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    1. I can really get the atmosphere of your childhood seaside memory too, e.f. I think our senses are so receptive and enhanced when we're young, and with limited experiences to compare to, certain ones just stay very vivid. Lovely stuff!

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  4. Lovely prose.

    My childhood was spent with my head in the rock pools of the Roseland peninsular. Portscatho, Porthcurnic, Carne and Portloe.I was the kid with burnt shoulders and holed plimsoles.

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    1. Ah, thank you. What a wonderful place to spend your childhood in - I'm envious...

      Burnt shoulders and holed plimsoles? - I think I remember you ;-)

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  5. Magical. And what a lovely man the Good Doctor must have been, to share his home so generously. I'm glad it's there and seems unchanged - very reassuring.

    I've only been to Cornwall once, and it was blanketed in fog so thick I could barely see my own feet. This in July. I've never risked my precious holiday leave on a UK break since, I'm afraid.

    But as a coast-dweller, I get what you say about the magic of the sea all too well. I love it when I'm lying in bed on a wild night and can hear the shingle being dragged up and down the beach here by the tide. I'd struggle to live inland now.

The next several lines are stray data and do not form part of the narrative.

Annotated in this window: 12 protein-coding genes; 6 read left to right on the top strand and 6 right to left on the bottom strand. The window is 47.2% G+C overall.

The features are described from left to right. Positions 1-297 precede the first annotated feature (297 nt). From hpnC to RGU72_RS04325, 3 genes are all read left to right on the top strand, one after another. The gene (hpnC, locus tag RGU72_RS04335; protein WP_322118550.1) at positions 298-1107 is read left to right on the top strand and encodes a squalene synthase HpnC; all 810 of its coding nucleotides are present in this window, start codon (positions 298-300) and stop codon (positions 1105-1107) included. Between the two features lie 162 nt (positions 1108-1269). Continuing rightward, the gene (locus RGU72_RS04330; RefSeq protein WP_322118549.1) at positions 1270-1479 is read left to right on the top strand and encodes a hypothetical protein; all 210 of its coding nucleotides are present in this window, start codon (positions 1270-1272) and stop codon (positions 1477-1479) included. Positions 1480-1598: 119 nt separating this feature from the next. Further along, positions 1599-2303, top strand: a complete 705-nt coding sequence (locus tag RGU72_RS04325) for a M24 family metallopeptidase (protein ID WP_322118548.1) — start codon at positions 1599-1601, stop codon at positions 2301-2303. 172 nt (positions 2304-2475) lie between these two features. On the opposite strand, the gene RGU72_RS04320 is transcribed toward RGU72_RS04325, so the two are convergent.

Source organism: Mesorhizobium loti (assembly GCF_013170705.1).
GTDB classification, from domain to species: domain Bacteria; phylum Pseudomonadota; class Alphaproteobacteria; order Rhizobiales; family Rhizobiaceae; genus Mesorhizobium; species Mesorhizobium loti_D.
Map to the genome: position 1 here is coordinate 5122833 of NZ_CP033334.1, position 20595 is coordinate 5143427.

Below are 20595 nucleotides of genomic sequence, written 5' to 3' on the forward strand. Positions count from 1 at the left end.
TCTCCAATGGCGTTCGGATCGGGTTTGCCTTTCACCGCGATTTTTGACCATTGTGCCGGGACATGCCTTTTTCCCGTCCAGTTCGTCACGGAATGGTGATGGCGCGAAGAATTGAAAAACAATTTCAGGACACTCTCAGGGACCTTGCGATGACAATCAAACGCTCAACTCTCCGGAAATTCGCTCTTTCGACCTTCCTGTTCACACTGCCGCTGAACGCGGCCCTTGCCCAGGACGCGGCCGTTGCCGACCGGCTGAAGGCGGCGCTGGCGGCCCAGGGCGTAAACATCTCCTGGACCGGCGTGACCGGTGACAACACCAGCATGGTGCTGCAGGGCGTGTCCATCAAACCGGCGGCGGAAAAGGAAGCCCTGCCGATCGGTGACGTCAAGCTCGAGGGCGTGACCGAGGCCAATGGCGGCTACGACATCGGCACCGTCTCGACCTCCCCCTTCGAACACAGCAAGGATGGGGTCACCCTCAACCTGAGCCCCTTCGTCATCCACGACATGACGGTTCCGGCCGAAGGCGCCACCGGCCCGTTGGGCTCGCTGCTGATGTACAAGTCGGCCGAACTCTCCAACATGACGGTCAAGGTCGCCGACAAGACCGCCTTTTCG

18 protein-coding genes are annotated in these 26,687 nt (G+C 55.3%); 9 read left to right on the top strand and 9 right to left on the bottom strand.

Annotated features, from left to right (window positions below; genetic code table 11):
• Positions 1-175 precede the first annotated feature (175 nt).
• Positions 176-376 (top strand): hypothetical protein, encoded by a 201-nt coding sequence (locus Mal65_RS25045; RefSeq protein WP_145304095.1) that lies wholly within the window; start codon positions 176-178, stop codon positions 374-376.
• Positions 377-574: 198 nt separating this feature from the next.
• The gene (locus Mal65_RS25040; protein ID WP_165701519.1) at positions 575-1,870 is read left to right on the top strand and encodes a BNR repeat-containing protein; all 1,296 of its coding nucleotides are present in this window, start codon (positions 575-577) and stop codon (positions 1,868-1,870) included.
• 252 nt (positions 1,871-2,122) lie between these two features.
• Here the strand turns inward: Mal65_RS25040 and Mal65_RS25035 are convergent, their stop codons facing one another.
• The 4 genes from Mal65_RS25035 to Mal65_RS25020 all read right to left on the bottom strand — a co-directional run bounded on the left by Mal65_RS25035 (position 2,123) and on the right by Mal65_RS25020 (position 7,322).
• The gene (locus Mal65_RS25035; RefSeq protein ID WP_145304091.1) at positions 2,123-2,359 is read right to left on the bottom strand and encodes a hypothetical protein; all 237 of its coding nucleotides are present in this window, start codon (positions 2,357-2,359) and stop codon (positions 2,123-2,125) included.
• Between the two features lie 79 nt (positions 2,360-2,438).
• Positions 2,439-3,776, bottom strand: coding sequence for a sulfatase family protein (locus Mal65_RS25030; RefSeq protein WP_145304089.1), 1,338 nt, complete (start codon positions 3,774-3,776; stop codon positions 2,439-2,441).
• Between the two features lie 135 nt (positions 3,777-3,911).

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    1. Thanks - I envy you too, being near the sea now. It has such a special draw, quite primal in some ways, I think.
      But I think everyone could recommend Cornwall when the sun shines! Breathtaking. I sat out at The Lizard one day under azure skies, the sun beating down, too hot in just a sleeveless Tshirt - it was October...

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  6. As a big fan of Cornwall, I love this post. It's a very special place isn't it? I sometimes think it's the only place in England that feels almost 'foreign' (which, in a way, it is). You've made me want to get down there again.

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    1. Thanks - yes as I was writing it I started to get a yearning again too. I'm so far away though :-(

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  7. I spent a handful of summers in Cornwall during the 1990's and loved discovering little lanes and finding hidden coves well off the beaten track, of which there seemed a never-ending supply. I'll get back there one day.

    Did you travel to Cornwall on the A303 via Stonehenge and were you, like me, amazed at how teeny-tiny it seemed from the road the first time you saw it?

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    1. Yes, I agree, so many hidden places.
      Indeed, Stonehenge looked so much smaller to me as an adult driving past than it did to me as a child. I was taken there a few times as a kid back in the day when you could wander amongst the stones, clamber around and sit on them. They seemed quite big then - but maybe it was just because I was small?!
      At least they're not Spinal Tap proportions though, eh...